Japan should not follow the Western policy on Myanmar: Diplomat op-ed

People hold a candlelight vigil to protest Myanmar's military coup in Tokyo on April 18, 2021. PHOTO: REUTERS

TOKYO (REUTERS) - Japan should play a bridging role to Myanmar's junta rather than following the Western policy of regime change, said a senior official at the Japan-Myanmar Association, which has strong ties with Myanmar's military.

"I argue that Japan must position itself as a bridge between the Tatmadaw and the United States and other democratic countries rather than blindly aligning itself with the Western policy of regime change," Mr Yusuke Watanabe, the association's secretary-general, said in an opinion piece for the Diplomat magazine.

The Japan-Myanmar Association is a private group Yusuke Watanabe's father and politician Hideo Watanabe launched to rally support for the wave of Japan's investment in the South-east Asian country. The association includes retired government bureaucrats and business executives and members of big Japanese companies.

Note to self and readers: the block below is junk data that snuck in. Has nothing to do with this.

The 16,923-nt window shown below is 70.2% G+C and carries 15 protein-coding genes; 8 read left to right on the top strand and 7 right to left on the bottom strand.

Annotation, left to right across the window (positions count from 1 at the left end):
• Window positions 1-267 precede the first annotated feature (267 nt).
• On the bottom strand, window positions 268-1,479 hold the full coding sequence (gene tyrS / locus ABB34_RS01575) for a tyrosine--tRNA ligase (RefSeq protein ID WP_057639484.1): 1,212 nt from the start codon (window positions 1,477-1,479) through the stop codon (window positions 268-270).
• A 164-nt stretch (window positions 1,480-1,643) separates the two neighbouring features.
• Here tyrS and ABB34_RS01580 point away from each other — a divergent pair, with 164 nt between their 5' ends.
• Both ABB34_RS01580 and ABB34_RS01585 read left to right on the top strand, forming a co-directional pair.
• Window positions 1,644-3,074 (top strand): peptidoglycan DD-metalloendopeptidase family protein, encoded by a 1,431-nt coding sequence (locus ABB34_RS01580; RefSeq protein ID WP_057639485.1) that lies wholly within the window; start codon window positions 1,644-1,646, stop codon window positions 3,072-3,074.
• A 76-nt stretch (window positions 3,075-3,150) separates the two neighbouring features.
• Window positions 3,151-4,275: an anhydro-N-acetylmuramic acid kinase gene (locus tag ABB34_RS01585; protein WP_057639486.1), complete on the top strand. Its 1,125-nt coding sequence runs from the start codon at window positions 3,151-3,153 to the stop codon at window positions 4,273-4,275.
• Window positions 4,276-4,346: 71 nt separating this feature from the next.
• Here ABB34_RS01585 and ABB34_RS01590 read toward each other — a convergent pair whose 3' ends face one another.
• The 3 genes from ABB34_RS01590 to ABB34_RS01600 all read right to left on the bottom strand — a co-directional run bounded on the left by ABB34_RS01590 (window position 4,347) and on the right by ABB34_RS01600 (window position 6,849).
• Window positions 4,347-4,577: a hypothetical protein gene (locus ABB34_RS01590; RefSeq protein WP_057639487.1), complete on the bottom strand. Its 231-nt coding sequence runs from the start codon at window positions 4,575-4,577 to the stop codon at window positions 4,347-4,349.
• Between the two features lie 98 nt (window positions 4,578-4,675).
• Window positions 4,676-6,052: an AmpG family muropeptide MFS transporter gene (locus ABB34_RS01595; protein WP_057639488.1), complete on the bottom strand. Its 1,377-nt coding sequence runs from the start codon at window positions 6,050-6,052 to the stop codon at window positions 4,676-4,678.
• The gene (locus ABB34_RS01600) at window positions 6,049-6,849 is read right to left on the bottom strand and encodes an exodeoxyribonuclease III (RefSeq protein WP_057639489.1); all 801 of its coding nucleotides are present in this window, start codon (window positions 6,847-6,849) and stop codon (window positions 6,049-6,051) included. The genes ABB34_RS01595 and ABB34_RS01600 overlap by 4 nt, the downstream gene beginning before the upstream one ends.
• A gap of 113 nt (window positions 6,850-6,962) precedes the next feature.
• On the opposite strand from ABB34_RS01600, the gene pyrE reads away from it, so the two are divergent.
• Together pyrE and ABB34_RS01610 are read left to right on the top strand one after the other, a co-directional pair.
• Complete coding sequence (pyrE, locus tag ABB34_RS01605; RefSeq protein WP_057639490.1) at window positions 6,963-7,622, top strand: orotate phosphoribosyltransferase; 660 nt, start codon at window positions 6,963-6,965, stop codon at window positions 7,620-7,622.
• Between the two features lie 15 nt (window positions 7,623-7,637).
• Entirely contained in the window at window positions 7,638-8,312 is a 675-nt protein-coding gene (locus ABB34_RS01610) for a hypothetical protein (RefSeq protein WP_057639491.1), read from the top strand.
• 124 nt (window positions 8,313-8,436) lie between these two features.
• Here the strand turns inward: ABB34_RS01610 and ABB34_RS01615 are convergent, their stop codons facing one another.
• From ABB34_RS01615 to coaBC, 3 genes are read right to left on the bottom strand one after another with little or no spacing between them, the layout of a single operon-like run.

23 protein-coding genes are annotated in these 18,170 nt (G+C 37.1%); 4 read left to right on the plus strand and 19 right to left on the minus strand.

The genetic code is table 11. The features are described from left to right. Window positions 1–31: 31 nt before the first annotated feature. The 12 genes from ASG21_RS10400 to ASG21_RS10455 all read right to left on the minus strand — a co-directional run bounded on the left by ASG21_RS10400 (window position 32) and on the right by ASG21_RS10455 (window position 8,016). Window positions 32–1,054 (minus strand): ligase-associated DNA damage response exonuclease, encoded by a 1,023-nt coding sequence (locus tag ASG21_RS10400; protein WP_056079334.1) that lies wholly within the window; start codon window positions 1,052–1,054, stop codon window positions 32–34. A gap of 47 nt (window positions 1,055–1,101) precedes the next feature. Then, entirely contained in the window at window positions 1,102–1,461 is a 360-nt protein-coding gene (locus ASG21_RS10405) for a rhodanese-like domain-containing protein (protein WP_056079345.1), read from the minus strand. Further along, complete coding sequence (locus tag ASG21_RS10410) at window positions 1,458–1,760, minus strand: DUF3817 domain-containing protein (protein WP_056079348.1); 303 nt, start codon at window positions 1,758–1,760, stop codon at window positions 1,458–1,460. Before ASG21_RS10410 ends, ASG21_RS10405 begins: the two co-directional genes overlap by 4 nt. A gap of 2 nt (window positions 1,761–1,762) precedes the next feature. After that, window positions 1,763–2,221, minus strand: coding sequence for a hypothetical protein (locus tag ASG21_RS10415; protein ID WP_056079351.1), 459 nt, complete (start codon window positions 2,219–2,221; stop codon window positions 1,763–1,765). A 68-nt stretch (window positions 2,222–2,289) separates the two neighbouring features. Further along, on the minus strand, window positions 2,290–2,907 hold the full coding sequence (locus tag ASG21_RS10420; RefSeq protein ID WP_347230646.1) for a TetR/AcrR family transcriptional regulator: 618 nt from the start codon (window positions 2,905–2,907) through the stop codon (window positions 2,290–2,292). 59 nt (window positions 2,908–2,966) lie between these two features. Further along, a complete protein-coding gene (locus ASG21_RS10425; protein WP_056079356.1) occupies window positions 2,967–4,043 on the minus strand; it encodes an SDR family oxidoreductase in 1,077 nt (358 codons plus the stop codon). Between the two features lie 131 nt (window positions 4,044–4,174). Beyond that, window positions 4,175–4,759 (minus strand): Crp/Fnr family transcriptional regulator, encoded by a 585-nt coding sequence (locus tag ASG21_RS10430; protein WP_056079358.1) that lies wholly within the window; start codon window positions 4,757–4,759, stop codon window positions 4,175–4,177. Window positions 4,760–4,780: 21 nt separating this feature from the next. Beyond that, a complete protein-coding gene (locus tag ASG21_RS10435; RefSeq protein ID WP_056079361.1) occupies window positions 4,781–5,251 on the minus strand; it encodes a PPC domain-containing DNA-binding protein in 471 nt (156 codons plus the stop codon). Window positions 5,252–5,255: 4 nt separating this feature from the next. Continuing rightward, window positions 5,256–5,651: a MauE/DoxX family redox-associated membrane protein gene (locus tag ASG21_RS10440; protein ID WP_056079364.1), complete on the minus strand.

A former cabinet minister Hideo Watanabe has long been Tokyo's point man for economic relations, backing Myanmar's huge development project of Thilawa Special Economic Zone development, and has a long track record of working closely with the junta, including junta leader Min Aung Hlaing.

Myanmar's military overthrew the elected government on Feb 1, citing alleged fraud in an election three months earlier, and has since waged a deadly crackdown which has killed hundreds and displaced tens of thousands of people.

Japan, a major aid donor with long ties to Myanmar, has not placed explicit sanctions against the Myanmar military, unlike other nations such as the United States and Britain.

The Japanese government did halt negotiations on new aid to Myanmar, but not existing aid projects.

"Leveraging its decades-long economic cooperation, Japan can now directly work with the Tatmadaw to reverse China's geoeconomic influence," Mr Watanabe added, also warning of Russia's growing influence in Myanmar.

Any drastic move to cut ties with Myanmar's military could result in China winning more influence, a senior Japanese official told Reuters in February after the coup.

Chinese investment in Myanmar has surged in recent years, driven by Beijing's "Belt and Road" infrastructure plan.

"Japan must realise its historic mission of guiding Myanmar's military government in service of a free and open Indo-Pacific and remain unafraid even if its actions diverge from those of the US and other democratic allies," Mr Watanabe said.

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